Here Kitty Kitty
January 30, 2009 1:58 PM   Subscribe

So...after hearing some thumping I assumed was just ice falling off my gutters, I realize I have two cats living in the crawlspace under my back addition.

It is fully enclosed other than a small hatchway, which as far as I knew was closed tight, apparently not so much. Given it is winter in Chicago, they seem to have holed up right next to the heating duct.

I can't get close enough to either to see if they have collars/tags/etc. It's a very tight space packed full of old lumber, and they scoot away everytime I shine a flashlight. I can't get a decent digital pic or decent ID to even give a reasonable description for craigslist or anything.

I have asked all over the neighborhood if anyone is missing said cats, I emailed our vet and local pet groomer (both neighbors fwiw) and told them the deal and to pass the word. At this point, I do not know if they are someone's beloved pets that someone wants back, or feral.

Here comes the wishy-washy...

Frankly I dont care if they are taking a little shelter under there. They arent' bothering me. I have put out some food for them just so they dont starve (yeah I know I'll never get rid of them if I do that), but I value any life more than my damned crawlspace.

Potential problems. a 105 lb German Shepherd that lives here that does not like cats. Not one bit.

Also, I really dont want to find out in a month or two that I now have like 10 kittens also living under there, both for the humanitarian aspect, and the fact I don't want to be responsible for unleashing a pack of wild cats into an otherwise catless neighborhood.

If they are feral, it could be a public health issue. I had a friend who got bit by a wild cat, developed some sort of infection, and ended up having his thumb amputated.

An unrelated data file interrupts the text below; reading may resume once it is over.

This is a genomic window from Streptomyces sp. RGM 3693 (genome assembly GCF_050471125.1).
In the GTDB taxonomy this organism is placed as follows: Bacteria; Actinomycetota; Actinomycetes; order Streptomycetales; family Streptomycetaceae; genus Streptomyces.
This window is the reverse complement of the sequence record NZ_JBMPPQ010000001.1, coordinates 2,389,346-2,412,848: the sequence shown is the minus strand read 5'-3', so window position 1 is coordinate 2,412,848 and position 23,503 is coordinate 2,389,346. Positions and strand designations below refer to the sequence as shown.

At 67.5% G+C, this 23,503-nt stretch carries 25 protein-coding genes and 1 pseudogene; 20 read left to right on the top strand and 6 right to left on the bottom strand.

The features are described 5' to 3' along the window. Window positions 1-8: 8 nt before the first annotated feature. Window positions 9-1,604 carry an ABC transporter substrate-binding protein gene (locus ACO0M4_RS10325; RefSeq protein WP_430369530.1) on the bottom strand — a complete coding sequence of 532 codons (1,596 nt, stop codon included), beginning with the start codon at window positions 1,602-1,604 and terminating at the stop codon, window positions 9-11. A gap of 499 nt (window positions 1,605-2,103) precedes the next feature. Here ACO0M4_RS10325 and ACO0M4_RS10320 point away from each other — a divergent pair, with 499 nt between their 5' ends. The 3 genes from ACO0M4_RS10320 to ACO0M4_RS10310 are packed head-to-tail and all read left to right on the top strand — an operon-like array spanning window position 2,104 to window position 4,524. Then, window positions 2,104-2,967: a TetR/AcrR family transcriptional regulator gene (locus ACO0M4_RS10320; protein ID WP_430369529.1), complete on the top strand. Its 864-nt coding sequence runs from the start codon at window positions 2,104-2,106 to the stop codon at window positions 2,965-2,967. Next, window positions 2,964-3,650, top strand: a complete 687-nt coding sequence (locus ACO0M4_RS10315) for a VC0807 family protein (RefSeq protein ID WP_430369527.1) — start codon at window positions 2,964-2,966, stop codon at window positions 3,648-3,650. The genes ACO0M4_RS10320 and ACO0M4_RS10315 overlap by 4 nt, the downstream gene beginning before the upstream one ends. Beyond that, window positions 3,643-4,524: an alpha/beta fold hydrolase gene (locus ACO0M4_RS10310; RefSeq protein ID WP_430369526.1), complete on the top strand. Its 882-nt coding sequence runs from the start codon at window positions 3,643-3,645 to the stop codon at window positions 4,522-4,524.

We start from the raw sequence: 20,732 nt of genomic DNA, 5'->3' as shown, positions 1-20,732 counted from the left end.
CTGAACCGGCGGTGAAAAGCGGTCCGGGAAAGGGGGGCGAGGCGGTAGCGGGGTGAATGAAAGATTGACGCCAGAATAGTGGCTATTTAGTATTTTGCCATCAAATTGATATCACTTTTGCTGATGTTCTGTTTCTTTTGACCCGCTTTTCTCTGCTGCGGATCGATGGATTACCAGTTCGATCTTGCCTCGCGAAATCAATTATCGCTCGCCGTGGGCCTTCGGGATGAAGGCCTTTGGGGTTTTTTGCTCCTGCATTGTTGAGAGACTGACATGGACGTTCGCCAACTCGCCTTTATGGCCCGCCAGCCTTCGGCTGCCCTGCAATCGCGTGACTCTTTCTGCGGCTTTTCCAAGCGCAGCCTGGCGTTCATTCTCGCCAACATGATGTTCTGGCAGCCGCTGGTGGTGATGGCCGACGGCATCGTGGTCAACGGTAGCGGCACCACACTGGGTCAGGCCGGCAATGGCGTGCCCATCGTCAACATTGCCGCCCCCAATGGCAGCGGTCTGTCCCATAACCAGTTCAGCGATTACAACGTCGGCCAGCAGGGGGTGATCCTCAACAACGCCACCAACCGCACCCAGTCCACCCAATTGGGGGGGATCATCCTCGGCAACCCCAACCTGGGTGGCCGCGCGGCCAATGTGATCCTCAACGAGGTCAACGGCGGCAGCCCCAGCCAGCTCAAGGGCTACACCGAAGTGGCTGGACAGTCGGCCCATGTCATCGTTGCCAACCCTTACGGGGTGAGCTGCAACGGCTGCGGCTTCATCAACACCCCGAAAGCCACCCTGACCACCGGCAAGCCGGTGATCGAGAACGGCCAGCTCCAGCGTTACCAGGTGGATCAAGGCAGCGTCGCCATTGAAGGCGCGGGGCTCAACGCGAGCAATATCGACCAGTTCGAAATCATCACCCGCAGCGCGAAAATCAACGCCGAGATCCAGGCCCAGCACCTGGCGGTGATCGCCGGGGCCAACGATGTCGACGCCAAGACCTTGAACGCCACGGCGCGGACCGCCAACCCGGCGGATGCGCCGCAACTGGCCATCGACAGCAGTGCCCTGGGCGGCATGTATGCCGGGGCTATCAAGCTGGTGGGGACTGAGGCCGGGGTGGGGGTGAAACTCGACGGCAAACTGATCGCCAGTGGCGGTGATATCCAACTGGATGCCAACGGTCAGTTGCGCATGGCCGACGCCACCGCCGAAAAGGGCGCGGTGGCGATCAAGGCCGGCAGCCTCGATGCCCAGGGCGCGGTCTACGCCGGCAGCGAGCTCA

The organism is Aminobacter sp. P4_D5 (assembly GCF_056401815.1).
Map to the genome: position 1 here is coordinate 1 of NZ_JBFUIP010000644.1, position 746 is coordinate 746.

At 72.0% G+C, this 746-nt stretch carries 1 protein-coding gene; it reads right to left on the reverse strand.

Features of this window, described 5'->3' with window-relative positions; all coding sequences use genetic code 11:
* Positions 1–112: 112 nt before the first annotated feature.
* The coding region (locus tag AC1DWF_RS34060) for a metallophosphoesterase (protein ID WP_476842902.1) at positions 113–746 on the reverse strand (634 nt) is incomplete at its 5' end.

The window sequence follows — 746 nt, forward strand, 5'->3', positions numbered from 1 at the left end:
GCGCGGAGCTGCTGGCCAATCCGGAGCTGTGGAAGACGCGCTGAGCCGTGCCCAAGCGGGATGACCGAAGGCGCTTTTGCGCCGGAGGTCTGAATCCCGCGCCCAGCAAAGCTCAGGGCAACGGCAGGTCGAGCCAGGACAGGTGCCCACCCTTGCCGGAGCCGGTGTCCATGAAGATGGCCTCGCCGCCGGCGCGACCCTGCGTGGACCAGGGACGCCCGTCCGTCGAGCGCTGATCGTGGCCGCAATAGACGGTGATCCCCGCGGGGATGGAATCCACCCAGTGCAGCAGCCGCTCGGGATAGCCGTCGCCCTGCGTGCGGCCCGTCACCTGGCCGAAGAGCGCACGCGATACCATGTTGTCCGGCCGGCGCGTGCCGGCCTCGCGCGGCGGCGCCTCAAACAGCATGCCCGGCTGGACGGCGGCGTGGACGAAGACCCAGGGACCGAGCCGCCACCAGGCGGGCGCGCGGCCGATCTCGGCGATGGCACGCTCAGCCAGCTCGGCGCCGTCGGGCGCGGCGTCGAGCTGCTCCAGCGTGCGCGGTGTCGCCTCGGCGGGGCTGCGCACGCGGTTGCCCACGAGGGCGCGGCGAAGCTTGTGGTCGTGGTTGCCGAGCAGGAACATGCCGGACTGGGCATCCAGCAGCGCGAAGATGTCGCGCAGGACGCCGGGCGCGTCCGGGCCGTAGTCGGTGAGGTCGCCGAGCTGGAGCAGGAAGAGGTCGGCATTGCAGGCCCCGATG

Possible solutions:

1. I take a can of tuna or salmon, set it out in the driveway, they beeline for it, and I slam the crawlspace door shut, so they can't get back in. (But what if there are babies in there, and what do they do with nowhere to live when it's 11 below?)

2. I call animal control. They get hauled off roughly and gassed. (Rather set them loose to fend for themselves.)

Mostly, I just don't want to have a whole bunch of new cats, or a few dead ones down there.

Any Chicago area cat rescue, humane/no kill sort of resources would be appreciated. Thank you in advance hive mind. know...if you're on the NW side and want a coupla cats.....:)
posted by timsteil to Pets & Animals (11 answers total) 1 user marked this as a favorite
The SPCA, or local animal control, or maybe even the vet can provide you with humane traps. Put the food in the traps and haul them to whatever shelter you find once they're caught.
posted by chiababe at 2:01 PM on January 30, 2009

Trap them. If you can see that they are spayed/neutered and you don't want them to be euthanized, you can release them.
posted by Crotalus at 2:07 PM on January 30, 2009

If you're reluctant to release them back into your neighborhood, the Red Door Animal Shelter is an excellent no-kill shelter on the North Side.
posted by carrienation at 2:10 PM on January 30, 2009

Paws Chicago ( will be able to help you. They will come to your house, trap the cats, and remove them. A friend of mine often works with this group and they are very humane/'no kill'.
posted by mockjovial at 2:14 PM on January 30, 2009

I had a friend who got bit by a wild cat, developed some sort of infection, and ended up having his thumb amputated.